This article should take around 2 minutes 11 seconds to read.

Wikipedia defines Sextortion, as

a form of sexual exploitation that employs non-physical forms of coercion to extort money or sexual favors from the victim. Sextortion refers to the broad category of sexual exploitation in which abuse of power is the means of coercion, as well as to the category of sexual exploitation in which threatened release of sexual images or information is the means of coercion.

Just under a year ago spammers started to send sextortion emails such as the ones highlighted by Sophos and Brian Krebs
Since I’m still getting theses email into my honeypot I thought I check to see just how much theses scammers made.
Bitcoin wallets allow you to generate addresses on the fly so in theory each email could have a unique address however a quick check on the latest spammer I got has two reports in the Bitcoin Abuse Database since neither of theses reports are from me at least three people received emails with the same address, it is therefore likely that each run of emails has it’s own address.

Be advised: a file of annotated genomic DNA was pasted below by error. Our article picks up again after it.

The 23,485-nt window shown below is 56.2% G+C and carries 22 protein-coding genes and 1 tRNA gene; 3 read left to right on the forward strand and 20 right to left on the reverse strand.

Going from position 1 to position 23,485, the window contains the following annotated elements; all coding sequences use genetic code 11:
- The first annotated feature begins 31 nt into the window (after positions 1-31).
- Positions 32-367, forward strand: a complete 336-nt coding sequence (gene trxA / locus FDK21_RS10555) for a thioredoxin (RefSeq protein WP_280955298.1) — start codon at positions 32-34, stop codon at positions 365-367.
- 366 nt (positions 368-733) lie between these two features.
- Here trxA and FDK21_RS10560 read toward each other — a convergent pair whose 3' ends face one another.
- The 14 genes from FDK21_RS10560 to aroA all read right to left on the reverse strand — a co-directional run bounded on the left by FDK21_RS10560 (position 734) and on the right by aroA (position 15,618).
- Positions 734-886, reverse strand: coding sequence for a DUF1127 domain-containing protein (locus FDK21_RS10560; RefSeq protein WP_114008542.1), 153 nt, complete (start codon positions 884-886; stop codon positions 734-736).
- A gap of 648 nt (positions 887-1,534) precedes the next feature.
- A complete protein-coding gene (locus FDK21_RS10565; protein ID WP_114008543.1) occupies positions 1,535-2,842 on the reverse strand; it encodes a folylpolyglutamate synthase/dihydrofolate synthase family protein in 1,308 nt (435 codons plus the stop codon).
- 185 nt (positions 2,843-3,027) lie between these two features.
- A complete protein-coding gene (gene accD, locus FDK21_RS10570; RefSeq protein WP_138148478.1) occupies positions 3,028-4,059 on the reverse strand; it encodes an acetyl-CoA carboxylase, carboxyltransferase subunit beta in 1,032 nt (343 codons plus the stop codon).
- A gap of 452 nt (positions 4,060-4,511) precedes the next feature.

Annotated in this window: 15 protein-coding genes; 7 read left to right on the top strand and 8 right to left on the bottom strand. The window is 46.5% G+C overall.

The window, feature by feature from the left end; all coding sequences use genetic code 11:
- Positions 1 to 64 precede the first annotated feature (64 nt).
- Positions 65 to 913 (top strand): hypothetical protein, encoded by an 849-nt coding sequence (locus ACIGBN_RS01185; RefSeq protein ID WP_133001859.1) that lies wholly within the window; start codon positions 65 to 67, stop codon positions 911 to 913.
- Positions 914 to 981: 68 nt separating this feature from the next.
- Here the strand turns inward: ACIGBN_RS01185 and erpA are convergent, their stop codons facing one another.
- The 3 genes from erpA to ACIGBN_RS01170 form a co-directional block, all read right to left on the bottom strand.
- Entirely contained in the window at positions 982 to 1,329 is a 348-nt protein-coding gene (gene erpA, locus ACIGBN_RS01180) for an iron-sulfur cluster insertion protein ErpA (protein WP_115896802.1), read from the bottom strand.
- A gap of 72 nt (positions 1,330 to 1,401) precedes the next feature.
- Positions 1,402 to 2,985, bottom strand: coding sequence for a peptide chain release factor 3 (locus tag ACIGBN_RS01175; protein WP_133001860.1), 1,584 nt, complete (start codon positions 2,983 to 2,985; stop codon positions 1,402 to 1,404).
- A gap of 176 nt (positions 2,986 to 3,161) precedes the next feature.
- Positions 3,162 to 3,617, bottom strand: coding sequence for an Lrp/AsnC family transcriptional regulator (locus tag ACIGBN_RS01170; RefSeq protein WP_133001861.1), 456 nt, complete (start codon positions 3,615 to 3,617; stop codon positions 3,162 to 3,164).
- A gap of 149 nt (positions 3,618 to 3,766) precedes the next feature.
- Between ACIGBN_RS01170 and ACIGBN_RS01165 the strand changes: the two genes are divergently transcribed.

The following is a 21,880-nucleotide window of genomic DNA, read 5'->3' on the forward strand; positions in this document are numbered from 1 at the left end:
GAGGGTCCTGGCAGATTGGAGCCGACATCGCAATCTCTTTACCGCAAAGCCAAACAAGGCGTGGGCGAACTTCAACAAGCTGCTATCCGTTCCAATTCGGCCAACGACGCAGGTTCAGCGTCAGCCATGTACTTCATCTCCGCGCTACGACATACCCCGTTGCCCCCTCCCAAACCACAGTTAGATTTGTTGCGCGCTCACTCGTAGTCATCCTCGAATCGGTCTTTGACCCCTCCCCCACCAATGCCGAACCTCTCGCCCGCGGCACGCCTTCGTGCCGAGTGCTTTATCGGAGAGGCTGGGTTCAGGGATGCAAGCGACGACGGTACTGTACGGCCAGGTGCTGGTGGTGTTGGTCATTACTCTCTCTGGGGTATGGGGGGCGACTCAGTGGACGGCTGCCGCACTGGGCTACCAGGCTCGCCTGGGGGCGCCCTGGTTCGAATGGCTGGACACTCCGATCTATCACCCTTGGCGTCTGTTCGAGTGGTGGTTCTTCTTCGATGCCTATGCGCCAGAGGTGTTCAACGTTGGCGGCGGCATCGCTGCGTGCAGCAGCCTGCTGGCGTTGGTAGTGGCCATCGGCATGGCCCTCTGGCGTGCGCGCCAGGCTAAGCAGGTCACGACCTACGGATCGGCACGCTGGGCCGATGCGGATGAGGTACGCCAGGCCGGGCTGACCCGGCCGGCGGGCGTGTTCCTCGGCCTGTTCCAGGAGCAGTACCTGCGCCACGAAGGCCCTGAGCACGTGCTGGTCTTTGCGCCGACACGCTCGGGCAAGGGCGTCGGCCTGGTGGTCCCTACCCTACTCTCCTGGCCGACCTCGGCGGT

So how much has our scammer made?
The original address highlighted in Brian Krebs report shows a single payment of 0.28847409 BTC (About $1,522.34 USD) The address this payment was sent to also received 4 other payments into it, two of them where for smaller amount and therefore don’t look like additional runs. therefore their are three sextortion runs from this scammer earning them a total of a round $4,000. A tidy sum for a few hours work.